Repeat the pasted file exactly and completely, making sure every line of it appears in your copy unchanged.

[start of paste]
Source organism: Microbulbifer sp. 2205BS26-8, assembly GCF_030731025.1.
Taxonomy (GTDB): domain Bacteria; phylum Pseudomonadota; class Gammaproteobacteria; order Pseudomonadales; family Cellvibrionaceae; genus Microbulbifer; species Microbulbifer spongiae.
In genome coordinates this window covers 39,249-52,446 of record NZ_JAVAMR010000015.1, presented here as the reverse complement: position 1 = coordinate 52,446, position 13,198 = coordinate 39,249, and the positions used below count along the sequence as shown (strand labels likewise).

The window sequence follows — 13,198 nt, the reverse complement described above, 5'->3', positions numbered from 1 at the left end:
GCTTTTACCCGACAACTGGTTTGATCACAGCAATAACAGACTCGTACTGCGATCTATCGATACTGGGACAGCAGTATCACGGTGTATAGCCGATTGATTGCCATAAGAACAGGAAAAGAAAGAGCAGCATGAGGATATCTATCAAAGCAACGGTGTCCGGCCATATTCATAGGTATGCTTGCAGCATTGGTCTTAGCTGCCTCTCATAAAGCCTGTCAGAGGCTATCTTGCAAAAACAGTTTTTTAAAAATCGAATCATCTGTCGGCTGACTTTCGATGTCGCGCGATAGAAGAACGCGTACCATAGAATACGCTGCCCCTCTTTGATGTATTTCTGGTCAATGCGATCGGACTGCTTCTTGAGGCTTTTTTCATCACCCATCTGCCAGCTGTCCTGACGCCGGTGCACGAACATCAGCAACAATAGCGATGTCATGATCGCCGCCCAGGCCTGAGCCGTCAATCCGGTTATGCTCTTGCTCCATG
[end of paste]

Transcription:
Source organism: Microbulbifer sp. 2205BS26-8, assembly GCF_030731025.1.
Taxonomy (GTDB): domain Bacteria; phylum Pseudomonadota; class Gammaproteobacteria; order Pseudomonadales; family Cellvibrionaceae; genus Microbulbifer; species Microbulbifer spongiae.
In genome coordinates this window covers 39,249-52,446 of record NZ_JAVAMR010000015.1, presented here as the reverse complement: position 1 = coordinate 52,446, position 13,198 = coordinate 39,249, and the positions used below count along the sequence as shown (strand labels likewise).

The window sequence follows — 13,198 nt, the reverse complement described above, 5'->3', positions numbered from 1 at the left end:
GCTTTTACCCGACAACTGGTTTGATCACAGCAATAACAGACTCGTACTGCGATCTATCGATACTGGGACAGCAGTATCACGGTGTATAGCCGATTGATTGCCATAAGAACAGGAAAAGAAAGAGCAGCATGAGGATATCTATCAAAGCAACGGTGTCCGGCCATATTCATAGGTATGCTTGCAGCATTGGTCTTAGCTGCCTCTCATAAAGCCTGTCAGAGGCTATCTTGCAAAAACAGTTTTTTAAAAATCGAATCATCTGTCGGCTGACTTTCGATGTCGCGCGATAGAAGAACGCGTACCATAGAATACGCTGCCCCTCTTTGATGTATTTCTGGTCAATGCGATCGGACTGCTTCTTGAGGCTTTTTTCATCACCCATCTGCCAGCTGTCCTGACGCCGGTGCACGAACATCAGCAACAATAGCGATGTCATGATCGCCGCCCAGGCCTGAGCCGTCAATCCGGTTATGCTCTTGCTCCATG